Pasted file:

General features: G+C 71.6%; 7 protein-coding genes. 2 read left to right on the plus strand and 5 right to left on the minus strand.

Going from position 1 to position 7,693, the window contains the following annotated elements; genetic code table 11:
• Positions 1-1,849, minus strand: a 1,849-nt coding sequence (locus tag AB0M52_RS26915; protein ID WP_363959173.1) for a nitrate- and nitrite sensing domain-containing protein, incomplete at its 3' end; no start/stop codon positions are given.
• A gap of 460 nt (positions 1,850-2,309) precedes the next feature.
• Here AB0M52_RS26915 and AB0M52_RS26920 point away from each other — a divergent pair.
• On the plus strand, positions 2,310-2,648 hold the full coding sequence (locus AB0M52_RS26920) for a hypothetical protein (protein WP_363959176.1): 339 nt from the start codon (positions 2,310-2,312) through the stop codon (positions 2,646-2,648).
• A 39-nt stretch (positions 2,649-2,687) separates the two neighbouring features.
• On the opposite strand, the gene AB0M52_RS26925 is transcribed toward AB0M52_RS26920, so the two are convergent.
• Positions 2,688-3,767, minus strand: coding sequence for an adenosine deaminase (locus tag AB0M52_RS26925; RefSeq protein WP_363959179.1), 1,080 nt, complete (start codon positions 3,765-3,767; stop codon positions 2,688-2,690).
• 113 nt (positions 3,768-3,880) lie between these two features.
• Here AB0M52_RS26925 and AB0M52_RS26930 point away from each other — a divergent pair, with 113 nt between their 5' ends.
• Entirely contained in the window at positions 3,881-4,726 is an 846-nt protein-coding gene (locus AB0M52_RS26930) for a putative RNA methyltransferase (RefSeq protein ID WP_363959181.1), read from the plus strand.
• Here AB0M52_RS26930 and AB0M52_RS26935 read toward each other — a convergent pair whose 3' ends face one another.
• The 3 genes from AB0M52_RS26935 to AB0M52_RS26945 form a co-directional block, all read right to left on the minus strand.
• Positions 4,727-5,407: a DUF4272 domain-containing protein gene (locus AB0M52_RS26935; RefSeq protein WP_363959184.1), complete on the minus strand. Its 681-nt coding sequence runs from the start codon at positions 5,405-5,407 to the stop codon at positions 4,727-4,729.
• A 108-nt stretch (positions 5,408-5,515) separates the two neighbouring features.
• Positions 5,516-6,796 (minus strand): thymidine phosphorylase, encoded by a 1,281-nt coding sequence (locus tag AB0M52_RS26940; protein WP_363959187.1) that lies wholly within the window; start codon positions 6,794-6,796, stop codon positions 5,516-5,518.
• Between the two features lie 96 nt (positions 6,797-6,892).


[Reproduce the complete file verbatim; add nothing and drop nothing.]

General features: G+C 71.6%; 7 protein-coding genes. 2 read left to right on the plus strand and 5 right to left on the minus strand.

Going from position 1 to position 7,693, the window contains the following annotated elements; genetic code table 11:
• Positions 1-1,849, minus strand: a 1,849-nt coding sequence (locus tag AB0M52_RS26915; protein ID WP_363959173.1) for a nitrate- and nitrite sensing domain-containing protein, incomplete at its 3' end; no start/stop codon positions are given.
• A gap of 460 nt (positions 1,850-2,309) precedes the next feature.
• Here AB0M52_RS26915 and AB0M52_RS26920 point away from each other — a divergent pair.
• On the plus strand, positions 2,310-2,648 hold the full coding sequence (locus AB0M52_RS26920) for a hypothetical protein (protein WP_363959176.1): 339 nt from the start codon (positions 2,310-2,312) through the stop codon (positions 2,646-2,648).
• A 39-nt stretch (positions 2,649-2,687) separates the two neighbouring features.
• On the opposite strand, the gene AB0M52_RS26925 is transcribed toward AB0M52_RS26920, so the two are convergent.
• Positions 2,688-3,767, minus strand: coding sequence for an adenosine deaminase (locus tag AB0M52_RS26925; RefSeq protein WP_363959179.1), 1,080 nt, complete (start codon positions 3,765-3,767; stop codon positions 2,688-2,690).
• 113 nt (positions 3,768-3,880) lie between these two features.
• Here AB0M52_RS26925 and AB0M52_RS26930 point away from each other — a divergent pair, with 113 nt between their 5' ends.
• Entirely contained in the window at positions 3,881-4,726 is an 846-nt protein-coding gene (locus AB0M52_RS26930) for a putative RNA methyltransferase (RefSeq protein ID WP_363959181.1), read from the plus strand.
• Here AB0M52_RS26930 and AB0M52_RS26935 read toward each other — a convergent pair whose 3' ends face one another.
• The 3 genes from AB0M52_RS26935 to AB0M52_RS26945 form a co-directional block, all read right to left on the minus strand.
• Positions 4,727-5,407: a DUF4272 domain-containing protein gene (locus AB0M52_RS26935; RefSeq protein WP_363959184.1), complete on the minus strand. Its 681-nt coding sequence runs from the start codon at positions 5,405-5,407 to the stop codon at positions 4,727-4,729.
• A 108-nt stretch (positions 5,408-5,515) separates the two neighbouring features.
• Positions 5,516-6,796 (minus strand): thymidine phosphorylase, encoded by a 1,281-nt coding sequence (locus tag AB0M52_RS26940; protein WP_363959187.1) that lies wholly within the window; start codon positions 6,794-6,796, stop codon positions 5,516-5,518.
• Between the two features lie 96 nt (positions 6,797-6,892).